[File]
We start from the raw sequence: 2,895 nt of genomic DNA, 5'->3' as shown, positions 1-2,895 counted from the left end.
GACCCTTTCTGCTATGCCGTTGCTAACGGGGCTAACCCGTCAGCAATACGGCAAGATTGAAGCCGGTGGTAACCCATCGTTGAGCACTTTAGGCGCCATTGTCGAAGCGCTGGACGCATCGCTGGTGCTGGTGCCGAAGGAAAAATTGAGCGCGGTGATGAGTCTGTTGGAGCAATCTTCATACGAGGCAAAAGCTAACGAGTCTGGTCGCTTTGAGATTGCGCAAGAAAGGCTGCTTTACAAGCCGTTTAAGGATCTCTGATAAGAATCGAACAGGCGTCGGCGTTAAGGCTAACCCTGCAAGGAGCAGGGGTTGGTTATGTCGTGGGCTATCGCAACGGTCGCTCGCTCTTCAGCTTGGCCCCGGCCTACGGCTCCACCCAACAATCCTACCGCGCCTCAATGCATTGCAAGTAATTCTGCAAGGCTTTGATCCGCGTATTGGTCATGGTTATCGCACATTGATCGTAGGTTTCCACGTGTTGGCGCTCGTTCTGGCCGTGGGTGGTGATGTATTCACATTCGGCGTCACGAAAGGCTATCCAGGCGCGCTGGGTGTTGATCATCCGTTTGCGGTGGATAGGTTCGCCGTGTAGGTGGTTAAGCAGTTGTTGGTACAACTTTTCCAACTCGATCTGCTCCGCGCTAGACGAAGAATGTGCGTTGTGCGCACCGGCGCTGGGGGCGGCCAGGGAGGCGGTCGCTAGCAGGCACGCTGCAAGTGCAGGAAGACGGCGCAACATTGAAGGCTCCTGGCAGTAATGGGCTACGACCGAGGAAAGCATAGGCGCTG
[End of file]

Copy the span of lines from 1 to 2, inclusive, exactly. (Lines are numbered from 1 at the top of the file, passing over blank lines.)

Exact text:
We start from the raw sequence: 2,895 nt of genomic DNA, 5'->3' as shown, positions 1-2,895 counted from the left end.
GACCCTTTCTGCTATGCCGTTGCTAACGGGGCTAACCCGTCAGCAATACGGCAAGATTGAAGCCGGTGGTAACCCATCGTTGAGCACTTTAGGCGCCATTGTCGAAGCGCTGGACGCATCGCTGGTGCTGGTGCCGAAGGAAAAATTGAGCGCGGTGATGAGTCTGTTGGAGCAATCTTCATACGAGGCAAAAGCTAACGAGTCTGGTCGCTTTGAGATTGCGCAAGAAAGGCTGCTTTACAAGCCGTTTAAGGATCTCTGATAAGAATCGAACAGGCGTCGGCGTTAAGGCTAACCCTGCAAGGAGCAGGGGTTGGTTATGTCGTGGGCTATCGCAACGGTCGCTCGCTCTTCAGCTTGGCCCCGGCCTACGGCTCCACCCAACAATCCTACCGCGCCTCAATGCATTGCAAGTAATTCTGCAAGGCTTTGATCCGCGTATTGGTCATGGTTATCGCACATTGATCGTAGGTTTCCACGTGTTGGCGCTCGTTCTGGCCGTGGGTGGTGATGTATTCACATTCGGCGTCACGAAAGGCTATCCAGGCGCGCTGGGTGTTGATCATCCGTTTGCGGTGGATAGGTTCGCCGTGTAGGTGGTTAAGCAGTTGTTGGTACAACTTTTCCAACTCGATCTGCTCCGCGCTAGACGAAGAATGTGCGTTGTGCGCACCGGCGCTGGGGGCGGCCAGGGAGGCGGTCGCTAGCAGGCACGCTGCAAGTGCAGGAAGACGGCGCAACATTGAAGGCTCCTGGCAGTAATGGGCTACGACCGAGGAAAGCATAGGCGCTG